Column: China takes concrete actions to uphold spirit of Universal Declaration of Human Rights-Xinhua

Column: China takes concrete actions to uphold spirit of Universal Declaration of Human Rights

Source: Xinhua

Editor: huaxia

2023-12-08 20:28:00

by Qi Yanping

BEIJING, Dec. 8 (Xinhua) -- The Universal Declaration of Human Rights (UDHR) opens with an emphasis on the necessity of establishing basic principles such as freedom, equality and the rule of law. These basic principles have two dimensions: form and substance.

While human rights in the West stress formal justice, China has always focused on substantive justice. Over the past decades of reform and opening up, China has also been paying more attention to balancing both dimensions in the construction and practice of a human rights system based on the historical, concrete and realistic features of human rights.

China's political system guarantees that the people run the country and emphasizes that everyone should enjoy equal access to human rights. It adheres to systematic thinking in planning human rights development and promotes the comprehensive development of various human rights. With such a political system, China continuously strives to realize, safeguard and advance the people's fundamental interests.

Over the past decades, China has realized national independence, completed building a moderately prosperous society in all respects, eradicated absolute poverty, and established the world's largest education, social security and healthcare systems. The country has also seen remarkable progress in comprehensively developing the whole-process people's democracy and strengthening legal protection for human rights. All these achievements have ensured that the Chinese people enjoy extensive and concrete human rights. China's full implementation of the principles and spirit of the UDHR speaks for itself.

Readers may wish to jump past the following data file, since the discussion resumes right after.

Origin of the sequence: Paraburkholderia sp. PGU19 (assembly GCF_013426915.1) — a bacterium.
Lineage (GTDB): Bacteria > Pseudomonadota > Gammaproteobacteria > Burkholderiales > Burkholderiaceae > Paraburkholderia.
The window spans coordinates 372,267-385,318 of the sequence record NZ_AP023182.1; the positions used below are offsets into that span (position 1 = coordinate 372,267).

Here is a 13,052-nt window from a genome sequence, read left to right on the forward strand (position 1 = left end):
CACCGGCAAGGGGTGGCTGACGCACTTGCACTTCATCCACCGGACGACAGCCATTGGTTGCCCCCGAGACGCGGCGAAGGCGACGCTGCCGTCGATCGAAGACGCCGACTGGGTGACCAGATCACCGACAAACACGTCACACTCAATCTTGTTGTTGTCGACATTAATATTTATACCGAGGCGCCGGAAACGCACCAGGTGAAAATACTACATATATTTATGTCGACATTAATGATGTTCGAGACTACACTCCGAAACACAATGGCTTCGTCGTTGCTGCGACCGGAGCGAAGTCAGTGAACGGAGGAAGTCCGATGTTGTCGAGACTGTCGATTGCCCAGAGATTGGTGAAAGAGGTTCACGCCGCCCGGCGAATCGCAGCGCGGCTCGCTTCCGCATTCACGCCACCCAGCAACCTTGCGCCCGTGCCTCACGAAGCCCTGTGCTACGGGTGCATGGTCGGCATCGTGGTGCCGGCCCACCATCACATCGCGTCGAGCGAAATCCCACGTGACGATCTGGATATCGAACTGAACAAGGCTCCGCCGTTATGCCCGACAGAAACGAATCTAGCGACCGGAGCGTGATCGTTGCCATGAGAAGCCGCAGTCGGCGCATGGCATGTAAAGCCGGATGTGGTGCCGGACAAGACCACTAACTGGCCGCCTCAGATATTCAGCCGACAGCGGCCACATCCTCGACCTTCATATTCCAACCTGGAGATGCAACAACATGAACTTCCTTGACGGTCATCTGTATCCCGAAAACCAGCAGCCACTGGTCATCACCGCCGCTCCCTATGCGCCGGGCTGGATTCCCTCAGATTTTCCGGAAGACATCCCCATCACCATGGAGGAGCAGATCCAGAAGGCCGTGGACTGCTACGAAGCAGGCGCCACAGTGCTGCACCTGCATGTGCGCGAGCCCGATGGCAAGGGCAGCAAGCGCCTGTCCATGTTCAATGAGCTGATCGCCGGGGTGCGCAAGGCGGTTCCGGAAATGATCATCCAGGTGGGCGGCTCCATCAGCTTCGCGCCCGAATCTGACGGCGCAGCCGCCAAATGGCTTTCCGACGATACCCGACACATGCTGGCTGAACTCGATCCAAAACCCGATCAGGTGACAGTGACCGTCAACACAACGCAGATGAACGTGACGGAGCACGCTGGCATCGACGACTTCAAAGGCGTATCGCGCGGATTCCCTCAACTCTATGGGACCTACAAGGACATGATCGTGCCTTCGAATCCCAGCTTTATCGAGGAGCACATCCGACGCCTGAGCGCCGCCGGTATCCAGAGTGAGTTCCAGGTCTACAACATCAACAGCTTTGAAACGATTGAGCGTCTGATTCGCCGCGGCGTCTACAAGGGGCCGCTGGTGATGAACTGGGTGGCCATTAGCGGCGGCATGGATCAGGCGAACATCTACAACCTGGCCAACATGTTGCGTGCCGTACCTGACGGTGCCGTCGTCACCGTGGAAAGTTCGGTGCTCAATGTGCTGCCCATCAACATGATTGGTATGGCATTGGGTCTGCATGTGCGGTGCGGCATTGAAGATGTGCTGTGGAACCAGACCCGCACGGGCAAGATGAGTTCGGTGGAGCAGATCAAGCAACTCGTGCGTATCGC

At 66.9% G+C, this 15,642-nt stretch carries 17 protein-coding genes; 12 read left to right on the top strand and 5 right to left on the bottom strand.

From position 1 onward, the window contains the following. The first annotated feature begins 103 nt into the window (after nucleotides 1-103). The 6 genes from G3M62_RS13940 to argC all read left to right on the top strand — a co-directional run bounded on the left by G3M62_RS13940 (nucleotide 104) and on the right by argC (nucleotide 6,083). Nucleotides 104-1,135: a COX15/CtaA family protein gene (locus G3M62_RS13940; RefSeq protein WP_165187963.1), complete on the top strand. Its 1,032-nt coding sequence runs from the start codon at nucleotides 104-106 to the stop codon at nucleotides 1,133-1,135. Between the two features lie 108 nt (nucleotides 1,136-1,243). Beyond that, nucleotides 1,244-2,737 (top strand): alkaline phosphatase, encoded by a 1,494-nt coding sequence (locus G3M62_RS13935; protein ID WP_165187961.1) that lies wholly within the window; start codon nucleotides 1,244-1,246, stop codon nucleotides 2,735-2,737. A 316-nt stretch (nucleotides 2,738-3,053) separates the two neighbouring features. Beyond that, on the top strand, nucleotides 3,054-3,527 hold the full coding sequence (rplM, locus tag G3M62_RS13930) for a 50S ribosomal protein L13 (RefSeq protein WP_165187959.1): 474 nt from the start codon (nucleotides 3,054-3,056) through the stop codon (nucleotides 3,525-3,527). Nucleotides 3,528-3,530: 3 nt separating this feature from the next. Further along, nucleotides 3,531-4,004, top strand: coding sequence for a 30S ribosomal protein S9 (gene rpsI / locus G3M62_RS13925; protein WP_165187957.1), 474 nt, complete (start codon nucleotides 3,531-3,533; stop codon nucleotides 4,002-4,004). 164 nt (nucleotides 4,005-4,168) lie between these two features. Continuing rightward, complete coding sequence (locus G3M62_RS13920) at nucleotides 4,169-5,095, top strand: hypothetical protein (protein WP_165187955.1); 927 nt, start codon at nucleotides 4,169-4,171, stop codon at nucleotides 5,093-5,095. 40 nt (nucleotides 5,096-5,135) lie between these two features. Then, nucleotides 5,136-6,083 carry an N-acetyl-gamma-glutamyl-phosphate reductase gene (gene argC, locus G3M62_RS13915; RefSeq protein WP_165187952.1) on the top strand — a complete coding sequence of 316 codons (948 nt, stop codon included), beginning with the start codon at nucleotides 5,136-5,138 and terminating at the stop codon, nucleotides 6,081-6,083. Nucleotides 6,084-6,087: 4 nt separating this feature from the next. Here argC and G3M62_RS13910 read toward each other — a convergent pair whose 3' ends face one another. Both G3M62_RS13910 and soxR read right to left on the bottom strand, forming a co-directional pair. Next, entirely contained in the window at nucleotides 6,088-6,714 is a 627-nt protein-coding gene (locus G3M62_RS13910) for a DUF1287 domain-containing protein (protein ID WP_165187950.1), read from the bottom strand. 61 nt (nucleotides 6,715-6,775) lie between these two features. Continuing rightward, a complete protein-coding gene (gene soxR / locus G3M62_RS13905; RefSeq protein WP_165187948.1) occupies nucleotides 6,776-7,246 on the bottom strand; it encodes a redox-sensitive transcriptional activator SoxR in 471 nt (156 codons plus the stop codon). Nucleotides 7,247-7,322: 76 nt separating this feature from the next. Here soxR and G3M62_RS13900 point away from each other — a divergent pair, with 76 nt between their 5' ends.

Freedom, equality, the rule of law and other basic principles were established by the UDHR to uphold social peace and order, promote the sound development of countries, and enhance human dignity and rights. However, these principles may turn into tools that extinguish conscience, undermine reason, foster interpersonal conflicts, cause social division, and lead to national instability if institutional design and practices focus too much on the forms of the principles.

In recent years, Western countries have shouted slogans about human rights and democracy. However, in reality, they are facing growing problems of party struggles, mistrust of the government, and social disorder. Political polarization, wealth disparity and ethnic conflicts continue to intensify, while racism, populism and xenophobia are on the rise. Such facts are beyond doubt illustrations of the deviation from the fundamental principles and the spirit of the UDHR.

China's human rights culture has been rooted in interpersonal relations and coexistence, emphasizing responsibility toward groups and other individuals. The innovative development of the human rights system in China is primarily reflected in the fact that China prioritizes the political premise and institutional foundation of equality for all, promotes whole-process people's democracy, and actively creates social conditions for everyone to enjoy human rights.

While the Western human rights system tends to focus on civil and political rights, China has a rich human rights system that also involves economic, social and cultural rights. It includes a human rights judicial relief system and, more importantly, a national system that actively promotes human rights. Enditem

(Editor's note: Qi Yanping is a chair professor at the School of Law of Beijing Institute of Technology.)